The recent Universities UK report ‘working in partnership: enabling social mobility in HE’ stresses the role that mature students (who by the HE sector definition can be anything from 21+) play in terms of promoting social mobility, economic growth and enhancing productivity. UUK have also previously reported on the positive impact that part-time learners make to the economy (UUK, 2013). In producing a literature review for some recent scholarship, I was surprised to read ‘Does the Collapse in Part-time Study Matter?’ which refers to the profile of part-time students as:
• 85% studying towards a certificate or diploma
• 64% distance learners
• 77% mature students
These statistics have somehow led to the assumption in the blog that mature learners study for personal enrichment and self-improvement in their leisure time rather than for any economic reason. I doubt that most mature learners studying part-time whilst they hold down a full-time job and juggle their studies around family and other personal commitments, would agree.
I agree that most part-time learners are mature, however data from the Open University suggests that their students tend to be career changers and career developers rather than enrichment learners as the HEFCE blog suggests. John Butcher’s report for the Higher Education Academy (HEA) exploring the experiences of part-time learners suggests that part-time study is the only option for mature learners primarily because, due to existing financial and personal commitments, they are unable to leave paid employment to study full-time. This does not mean however that they are studying purely for the fun of it.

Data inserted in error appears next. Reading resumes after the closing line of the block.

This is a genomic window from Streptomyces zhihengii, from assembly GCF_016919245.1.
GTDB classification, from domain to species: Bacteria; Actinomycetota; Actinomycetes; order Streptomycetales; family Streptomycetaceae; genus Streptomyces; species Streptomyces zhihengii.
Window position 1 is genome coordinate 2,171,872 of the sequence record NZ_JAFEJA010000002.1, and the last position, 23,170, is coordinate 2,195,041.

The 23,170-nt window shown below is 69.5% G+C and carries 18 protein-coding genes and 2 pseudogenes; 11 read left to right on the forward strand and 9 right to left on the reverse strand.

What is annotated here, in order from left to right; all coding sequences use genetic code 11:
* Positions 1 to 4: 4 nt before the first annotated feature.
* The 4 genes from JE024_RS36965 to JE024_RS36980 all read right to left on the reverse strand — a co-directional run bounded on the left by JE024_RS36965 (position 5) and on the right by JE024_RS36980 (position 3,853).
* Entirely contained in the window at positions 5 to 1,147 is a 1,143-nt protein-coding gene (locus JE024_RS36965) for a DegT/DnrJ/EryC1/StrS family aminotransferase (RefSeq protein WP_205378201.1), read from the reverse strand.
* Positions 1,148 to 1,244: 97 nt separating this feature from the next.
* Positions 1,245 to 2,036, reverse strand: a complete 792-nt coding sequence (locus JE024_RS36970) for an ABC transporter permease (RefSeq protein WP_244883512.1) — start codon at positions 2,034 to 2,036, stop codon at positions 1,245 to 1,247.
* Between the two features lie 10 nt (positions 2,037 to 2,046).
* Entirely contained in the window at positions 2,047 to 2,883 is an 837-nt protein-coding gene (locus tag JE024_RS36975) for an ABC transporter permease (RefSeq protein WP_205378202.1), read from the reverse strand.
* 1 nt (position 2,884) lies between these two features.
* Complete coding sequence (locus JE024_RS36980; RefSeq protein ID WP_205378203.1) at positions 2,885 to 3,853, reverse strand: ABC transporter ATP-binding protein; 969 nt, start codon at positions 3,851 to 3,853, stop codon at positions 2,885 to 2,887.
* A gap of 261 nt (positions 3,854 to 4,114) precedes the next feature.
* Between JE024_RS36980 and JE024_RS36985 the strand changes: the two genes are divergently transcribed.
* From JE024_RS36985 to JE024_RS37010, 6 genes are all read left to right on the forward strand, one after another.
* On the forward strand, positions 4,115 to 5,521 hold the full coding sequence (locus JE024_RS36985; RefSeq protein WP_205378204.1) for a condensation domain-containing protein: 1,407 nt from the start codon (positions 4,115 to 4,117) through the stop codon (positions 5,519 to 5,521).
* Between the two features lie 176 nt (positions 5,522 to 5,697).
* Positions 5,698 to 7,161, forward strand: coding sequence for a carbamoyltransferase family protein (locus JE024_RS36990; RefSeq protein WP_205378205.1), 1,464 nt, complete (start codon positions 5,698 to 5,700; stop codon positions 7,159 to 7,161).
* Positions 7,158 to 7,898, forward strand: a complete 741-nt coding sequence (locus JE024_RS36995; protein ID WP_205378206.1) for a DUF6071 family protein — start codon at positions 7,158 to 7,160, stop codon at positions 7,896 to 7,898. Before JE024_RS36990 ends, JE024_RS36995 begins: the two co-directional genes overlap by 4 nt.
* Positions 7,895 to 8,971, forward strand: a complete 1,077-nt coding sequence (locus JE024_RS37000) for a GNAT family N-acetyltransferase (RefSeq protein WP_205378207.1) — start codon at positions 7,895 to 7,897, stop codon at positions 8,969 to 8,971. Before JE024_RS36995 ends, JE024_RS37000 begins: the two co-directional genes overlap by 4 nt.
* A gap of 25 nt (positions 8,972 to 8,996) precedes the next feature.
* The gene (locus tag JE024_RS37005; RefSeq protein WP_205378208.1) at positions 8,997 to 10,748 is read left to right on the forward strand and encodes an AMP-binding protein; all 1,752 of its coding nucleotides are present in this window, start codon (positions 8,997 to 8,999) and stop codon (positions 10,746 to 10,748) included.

In addition to the personal benefits that studying may bring to careers and role enrichment, part-time learners contribute more to the economy in terms of tax payments and GDP than full-time students. This needs to be recognised across the sector by ensuring that the needs of these learners are recognised and met. It is sad to see, that despite huge efforts in the last couple of years to promote the contribution that part-time mature learners make to the economy, some policymakers still see these learners as leisure learners.